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May 15, 2006


Friend One

Damn good post, TM. You're making me weepy.

Why don't you publish your non-fiction? Hello, Salon, here we come!


This is one of my favorite posts you've ever written...so moving and powerful. I realized something about myself when I read this: "We, all of us, want to believe that we're bigger than our fears..." I realized that it's quite simply never occurred to me that that might be a possibility. My fears have crippled me for so long, from such a young age. I can put up a good front--say all the right platitudes--and even convince myself a lot of the time that I mean it. But we all bring so much baggage to our grown-up relationships. I encourage you to not let your fear of abandonment overwhelm the deeply powerful love you feel for your man...and hope that he'll allow himself to be loved by you. Because if there's one thing I've learned in my 51 years, it's this: what can be shocking to realize is that that's the place where love ends up residing...between those two fears...that place where your fear joins his to create something powerfully strong and beautiful...at least that's the way it worked for us...

P.S. Thought of you when I stopped for lunch in your town a couple of weeks ago. :)


I agree, a very powerful post. As a grown up child of divorced parents, it sounds like you are doing a wonderful job of reassuring your children. I always felt like there was no one to take my side during the divorce, so it's great that you are letting your children have their emotions. Don't let the guilt kill you. I know both my parents were better off because of the divorce, but I was older, and I knew more. And I think, strangely, that my parents divorce both increased and nullified my fear of being abandoned. After living alone for awhile I wasn't so afraid of that. And then I met my husband.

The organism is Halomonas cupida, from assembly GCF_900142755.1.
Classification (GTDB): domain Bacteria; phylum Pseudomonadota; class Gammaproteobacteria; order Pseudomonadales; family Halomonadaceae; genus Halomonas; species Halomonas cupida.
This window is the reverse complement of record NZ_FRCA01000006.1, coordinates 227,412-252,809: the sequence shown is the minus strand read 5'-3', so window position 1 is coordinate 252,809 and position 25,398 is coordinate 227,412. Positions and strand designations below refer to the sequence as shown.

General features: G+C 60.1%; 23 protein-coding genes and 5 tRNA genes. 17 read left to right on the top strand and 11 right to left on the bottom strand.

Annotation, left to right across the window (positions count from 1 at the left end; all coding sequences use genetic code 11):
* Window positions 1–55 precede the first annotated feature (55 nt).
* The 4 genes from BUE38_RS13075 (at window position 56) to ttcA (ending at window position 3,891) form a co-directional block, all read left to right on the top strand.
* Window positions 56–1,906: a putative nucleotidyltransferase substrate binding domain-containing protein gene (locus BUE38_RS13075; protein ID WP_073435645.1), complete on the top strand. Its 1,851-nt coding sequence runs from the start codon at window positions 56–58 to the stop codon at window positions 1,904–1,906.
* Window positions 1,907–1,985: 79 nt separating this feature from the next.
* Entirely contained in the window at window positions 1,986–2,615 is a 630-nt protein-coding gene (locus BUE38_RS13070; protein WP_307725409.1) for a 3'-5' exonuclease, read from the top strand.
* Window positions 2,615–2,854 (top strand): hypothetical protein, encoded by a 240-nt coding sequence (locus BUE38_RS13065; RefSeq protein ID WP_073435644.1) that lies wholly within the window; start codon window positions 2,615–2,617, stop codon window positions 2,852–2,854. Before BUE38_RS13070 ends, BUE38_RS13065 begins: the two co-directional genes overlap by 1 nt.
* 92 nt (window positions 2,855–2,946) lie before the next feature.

You're a good mother. A blind man could see that!!


Alright, you've earned the fanbase thing now.

Fear is something you swollow, beat down, shove aside, numb yourself against, ignore, and, occassionally, derive some thrill from in order to get what you really want.

Some might call that a great irony, suffering for satisfaction, but those people have no taste for life.


By the way, Joan Didion ripped my heart out and stomped it to pieces with her intellect and prose.

All other memoirs must now stand down and be known as inferior pretenders to the label.

The new Welch record... not so much. I do love her live cover of "Black Star," though.


Hello all,

Thank you for the comments, and thanks for the praise. Freak, I just finished The Year of Magical Thinking yesterday and was left stunned by both its emotional content and the sheer beauty of its prose. Didion is fucking amazing. There is no question.

Lynn, it's good to know that someone out there turned out okay, post-parental divorce, and is now having a successful relationship, even if it is with a "middlebrow" (I love that name).

Marilyn, next time you're in town, lemme know. We'll have lunch together, or at least coffee!

Friend One. Friend One--I got all weepy today thinking about graduation. But then it was ruined when I saw a card that said "Congradulations!" I hate when they do that.

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